Last week I canceled my newspaper subscription. It was a momentous step for me because I’d been reading newspapers for the better part of 60 years.Like most people , I started out reading the funnies as a kid, then expanded my interests to the sports page before finally reading the rest of the news. Of course, in later years I’d been going in the opposite direction. The world news has been so depressing that I’d gone back to reading just the sports news and the comics. And at times, when my teams had suffered yet another devastating defeat, I’d been tempted to stick only to the comics !
My reasons for cancelling my subscription were twofold. Firstly, I was unable to get it renewed at the concessional rate I’d been enjoying; I’d have had to pay more than twice as much to renew. Secondly, I’d been getting more and more of my news through the Internet.With access to uncounted newspapers worldwide, I found that it was far more than I could get from a single print source.
Nevertheless, my decision was not made lightly. There is a pleasure in reading newspapers that cannot be replicated by viewing them on a computer screen. The ritual of going out early in the morning and picking up the newspaper from the driveway, the ritual of opening the crisp new sheets as one sips the morning cuppa, the sense of anticipation as one glimpses the headlines… these are all unique to reading a newspaper in print though lately the pleasure had been somewhat diluted by the immediacy of TV and the Internet. By the time one read it in the newspaper, one had already seen it in on TV or the computer. Reading was more in the nature of a recap rather than ‘breaking news’.
It’s been a week now that I’ve been without newspapers and , surprisingly, it hasn’t been as wrenching as I expected. Within two days I weaned myself of the habit of going out to pick up the newspaper from the driveway.And I know just as much ( or as little) of the news as I used to. I’m able to access papers all over the USA , indeed all over the English speaking world, and am in fact able to get a variety of viewpoints on the subject by choosing to read ( onscreen) the newspapers closest to where a particular story is happening.Among the things that I do miss are the daily bridge column, the Sunday supplement and , above all, the local news. No longer will I be able to find out if my neighbor has been elected to the local school board . Nor will I be able to find out if my neighbor across the street has been appointed police director. In order to find these things out, I’ll have to read the newspaper at the nearby public library, something I plan to do once a week.
I must admit I felt, and still feel, a some guilt over having canceled my subscription. The newspaper industry is going through troubled times as it fights to survive. I remember m y friend Bill saying to me , more than twentyfive years ago, that newspapers were an archaic, wasteful and inefficient way of delivering the news and would soon be a thing of the past. I knew that he was correct in what he was saying but I did not think it would happen in my lifetime. However the past five or so years have proved him right as more and more newspapers have folded as a result of declining readership. Those that are left are barely hanging in there and face an uncertain future. It is not just the competion from TV and the Internet that newspapers face. I fear that we Americans are becoming more and more averse to reading ; we would rather not make the effort to read and would prefer to see or hear the news read out to us on TV . This is bad news for us as a society because less reading means a decline in our thinking ability, in our reasoning power and in our critical faculties.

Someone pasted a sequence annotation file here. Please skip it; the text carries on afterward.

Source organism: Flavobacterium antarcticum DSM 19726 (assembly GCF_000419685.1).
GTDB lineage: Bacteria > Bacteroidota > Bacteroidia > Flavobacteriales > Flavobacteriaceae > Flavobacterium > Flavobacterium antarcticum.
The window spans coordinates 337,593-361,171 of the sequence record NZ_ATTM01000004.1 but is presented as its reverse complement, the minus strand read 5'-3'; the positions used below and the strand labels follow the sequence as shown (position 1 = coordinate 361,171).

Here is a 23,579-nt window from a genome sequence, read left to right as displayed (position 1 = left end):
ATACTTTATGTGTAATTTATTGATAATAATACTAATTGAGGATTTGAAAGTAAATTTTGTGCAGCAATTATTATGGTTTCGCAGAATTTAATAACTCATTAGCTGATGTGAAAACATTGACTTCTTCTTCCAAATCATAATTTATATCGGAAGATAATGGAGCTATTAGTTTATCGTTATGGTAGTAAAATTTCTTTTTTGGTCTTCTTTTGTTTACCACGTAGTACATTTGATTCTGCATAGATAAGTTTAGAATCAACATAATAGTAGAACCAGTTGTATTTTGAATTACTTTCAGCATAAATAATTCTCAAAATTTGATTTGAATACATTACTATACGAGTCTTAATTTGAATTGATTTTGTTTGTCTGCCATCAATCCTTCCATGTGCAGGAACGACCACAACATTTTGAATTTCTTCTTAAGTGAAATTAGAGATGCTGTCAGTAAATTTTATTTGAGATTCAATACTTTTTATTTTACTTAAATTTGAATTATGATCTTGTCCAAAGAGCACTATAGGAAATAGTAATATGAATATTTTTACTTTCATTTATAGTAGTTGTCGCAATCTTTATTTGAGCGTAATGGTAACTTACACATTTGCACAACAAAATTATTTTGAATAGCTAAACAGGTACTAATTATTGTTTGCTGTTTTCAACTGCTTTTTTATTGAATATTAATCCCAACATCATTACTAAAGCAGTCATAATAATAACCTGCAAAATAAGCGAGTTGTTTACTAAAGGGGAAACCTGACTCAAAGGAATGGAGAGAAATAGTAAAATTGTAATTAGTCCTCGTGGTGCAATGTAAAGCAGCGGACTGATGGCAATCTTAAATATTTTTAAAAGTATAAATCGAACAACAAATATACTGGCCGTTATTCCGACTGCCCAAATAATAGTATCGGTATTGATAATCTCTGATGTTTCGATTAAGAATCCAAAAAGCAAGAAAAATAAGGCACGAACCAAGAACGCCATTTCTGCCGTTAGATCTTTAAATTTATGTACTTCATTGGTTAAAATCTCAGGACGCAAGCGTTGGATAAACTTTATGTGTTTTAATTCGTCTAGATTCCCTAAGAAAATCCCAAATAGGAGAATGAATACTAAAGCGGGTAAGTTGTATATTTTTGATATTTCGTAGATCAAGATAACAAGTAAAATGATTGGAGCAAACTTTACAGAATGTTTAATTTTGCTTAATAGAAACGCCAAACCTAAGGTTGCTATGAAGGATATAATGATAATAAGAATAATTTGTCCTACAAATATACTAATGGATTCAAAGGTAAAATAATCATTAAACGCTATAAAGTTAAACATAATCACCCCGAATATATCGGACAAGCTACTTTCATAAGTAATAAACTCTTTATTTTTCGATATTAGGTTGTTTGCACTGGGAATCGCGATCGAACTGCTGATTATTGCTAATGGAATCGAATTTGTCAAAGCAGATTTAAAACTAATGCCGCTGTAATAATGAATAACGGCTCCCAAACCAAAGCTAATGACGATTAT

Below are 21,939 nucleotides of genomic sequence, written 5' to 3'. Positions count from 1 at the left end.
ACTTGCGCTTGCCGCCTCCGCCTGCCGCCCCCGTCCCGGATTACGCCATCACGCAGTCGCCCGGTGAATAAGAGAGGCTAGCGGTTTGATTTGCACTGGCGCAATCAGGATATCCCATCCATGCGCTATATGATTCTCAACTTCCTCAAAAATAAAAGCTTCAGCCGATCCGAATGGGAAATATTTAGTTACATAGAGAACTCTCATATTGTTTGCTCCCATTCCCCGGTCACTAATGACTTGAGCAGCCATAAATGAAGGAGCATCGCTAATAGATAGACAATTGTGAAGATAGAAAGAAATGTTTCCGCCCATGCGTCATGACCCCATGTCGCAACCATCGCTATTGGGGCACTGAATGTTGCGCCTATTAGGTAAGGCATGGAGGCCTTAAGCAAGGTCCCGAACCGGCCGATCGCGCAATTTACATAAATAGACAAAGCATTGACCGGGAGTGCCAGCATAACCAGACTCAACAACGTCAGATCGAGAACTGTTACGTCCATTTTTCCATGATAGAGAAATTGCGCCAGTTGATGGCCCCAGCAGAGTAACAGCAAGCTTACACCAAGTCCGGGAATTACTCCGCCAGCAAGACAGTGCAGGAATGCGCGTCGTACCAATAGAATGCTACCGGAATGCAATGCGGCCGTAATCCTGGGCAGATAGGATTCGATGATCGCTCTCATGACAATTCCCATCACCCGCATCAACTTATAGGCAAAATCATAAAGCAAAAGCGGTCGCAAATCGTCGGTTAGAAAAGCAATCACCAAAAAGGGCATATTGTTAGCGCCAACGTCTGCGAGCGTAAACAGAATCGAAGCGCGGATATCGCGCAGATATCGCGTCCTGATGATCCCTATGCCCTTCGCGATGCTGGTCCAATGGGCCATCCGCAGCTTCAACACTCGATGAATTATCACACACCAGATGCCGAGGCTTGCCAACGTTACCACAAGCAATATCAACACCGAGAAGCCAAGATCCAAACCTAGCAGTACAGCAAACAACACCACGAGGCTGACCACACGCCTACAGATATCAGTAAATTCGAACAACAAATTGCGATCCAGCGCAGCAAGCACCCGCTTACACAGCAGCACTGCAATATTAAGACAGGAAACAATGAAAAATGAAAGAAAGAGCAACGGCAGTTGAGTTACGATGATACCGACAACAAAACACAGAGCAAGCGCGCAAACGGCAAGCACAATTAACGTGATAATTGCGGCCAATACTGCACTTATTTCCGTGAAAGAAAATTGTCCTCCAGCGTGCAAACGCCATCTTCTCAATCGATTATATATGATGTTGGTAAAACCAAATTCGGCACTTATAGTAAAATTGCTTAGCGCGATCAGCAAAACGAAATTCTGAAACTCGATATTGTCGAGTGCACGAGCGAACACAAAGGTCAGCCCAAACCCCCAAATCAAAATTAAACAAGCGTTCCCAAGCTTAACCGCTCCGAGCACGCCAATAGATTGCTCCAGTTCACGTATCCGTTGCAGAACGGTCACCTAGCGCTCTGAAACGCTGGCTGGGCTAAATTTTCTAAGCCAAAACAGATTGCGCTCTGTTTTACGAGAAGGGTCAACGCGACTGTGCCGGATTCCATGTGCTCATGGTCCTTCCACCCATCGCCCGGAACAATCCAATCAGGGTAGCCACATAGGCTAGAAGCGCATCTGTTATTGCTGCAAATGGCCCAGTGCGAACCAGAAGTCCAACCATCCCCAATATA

I have a young friend who is a reporter at the Wall Street Journal.Thinking that she might have more insight on the subject I asked her her opinion about the future of newspapers. She was unable to add to what I knew. She thought that at some point in the future, as the reading public became younger and less computer-phobic, newspapers would only be available on line and at a price ( less than that which we now pay for the print version). That gave rise to the question ” Would a public accustomed to getting news’ for free’ over the Internet be willing to pay a fee , however nominal it might be ? That is a question for which there is no answer, at least at the present time.
The June issue of Bookpage carries an interview with my favorite mystery author Michael Connelly. Connelly was himself a reporter and the protagonist of his latest novel is a newspaper journalist.This is what Connelly has to say as more newspapers around the country shut down , ” I think what is lost is a community center, a place of news and ideas and debate. It will be splintered among websites and blogs . Perhaps more important is the loss of a watchdog. Who will keep an eye on the small stuff ? Who will uncover the small corruptions that lead to the bigger ones? Will the bloggers do it ? Will websites do it ? ‘m not sure.”
How true. Personally I don’t think websites or blogs can adequately replace newspapers in the sphere of investigative journalism. They do not have the resources, they do not have the reach and they do not have the authority that a newspaper does. Television will be our primary source of news and we will all be the poorer for it.